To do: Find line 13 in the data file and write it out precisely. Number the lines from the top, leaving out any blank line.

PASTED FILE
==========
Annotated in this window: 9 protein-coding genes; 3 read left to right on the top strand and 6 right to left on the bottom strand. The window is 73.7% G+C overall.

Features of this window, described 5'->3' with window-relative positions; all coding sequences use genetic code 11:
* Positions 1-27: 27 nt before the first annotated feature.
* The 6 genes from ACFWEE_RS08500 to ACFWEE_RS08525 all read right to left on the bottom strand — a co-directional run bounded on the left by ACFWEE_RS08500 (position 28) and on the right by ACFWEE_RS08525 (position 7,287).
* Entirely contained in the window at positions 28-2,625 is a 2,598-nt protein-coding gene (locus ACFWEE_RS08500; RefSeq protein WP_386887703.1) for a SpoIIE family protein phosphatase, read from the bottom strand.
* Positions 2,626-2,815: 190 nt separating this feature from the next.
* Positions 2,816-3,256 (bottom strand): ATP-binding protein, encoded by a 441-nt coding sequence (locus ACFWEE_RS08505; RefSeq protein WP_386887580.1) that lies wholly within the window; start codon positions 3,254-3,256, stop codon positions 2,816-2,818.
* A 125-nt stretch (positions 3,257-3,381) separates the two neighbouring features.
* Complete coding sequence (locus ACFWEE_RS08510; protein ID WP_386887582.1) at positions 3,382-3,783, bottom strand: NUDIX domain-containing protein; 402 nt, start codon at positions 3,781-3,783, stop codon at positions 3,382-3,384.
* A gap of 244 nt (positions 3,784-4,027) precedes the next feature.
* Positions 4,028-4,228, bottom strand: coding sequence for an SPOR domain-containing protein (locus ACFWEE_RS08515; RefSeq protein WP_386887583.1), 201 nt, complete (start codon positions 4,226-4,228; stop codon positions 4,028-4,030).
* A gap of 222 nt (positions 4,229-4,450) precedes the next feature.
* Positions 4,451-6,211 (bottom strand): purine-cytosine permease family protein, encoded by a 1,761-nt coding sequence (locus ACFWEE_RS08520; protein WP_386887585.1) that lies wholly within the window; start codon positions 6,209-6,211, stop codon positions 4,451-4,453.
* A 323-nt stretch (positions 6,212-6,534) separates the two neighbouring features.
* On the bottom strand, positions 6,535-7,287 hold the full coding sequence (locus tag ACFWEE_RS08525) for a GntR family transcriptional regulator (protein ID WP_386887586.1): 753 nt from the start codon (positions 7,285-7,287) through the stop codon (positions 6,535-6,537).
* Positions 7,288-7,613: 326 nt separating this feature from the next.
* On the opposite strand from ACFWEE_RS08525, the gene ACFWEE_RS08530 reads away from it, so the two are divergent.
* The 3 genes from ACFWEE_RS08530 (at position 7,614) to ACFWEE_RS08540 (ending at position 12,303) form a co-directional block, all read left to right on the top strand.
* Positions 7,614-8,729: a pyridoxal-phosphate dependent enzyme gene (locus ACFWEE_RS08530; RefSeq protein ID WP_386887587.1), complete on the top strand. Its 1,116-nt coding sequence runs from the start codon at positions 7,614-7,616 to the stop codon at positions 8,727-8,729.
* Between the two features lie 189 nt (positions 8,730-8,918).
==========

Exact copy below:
* Positions 4,451-6,211 (bottom strand): purine-cytosine permease family protein, encoded by a 1,761-nt coding sequence (locus ACFWEE_RS08520; protein WP_386887585.1) that lies wholly within the window; start codon positions 6,209-6,211, stop codon positions 4,451-4,453.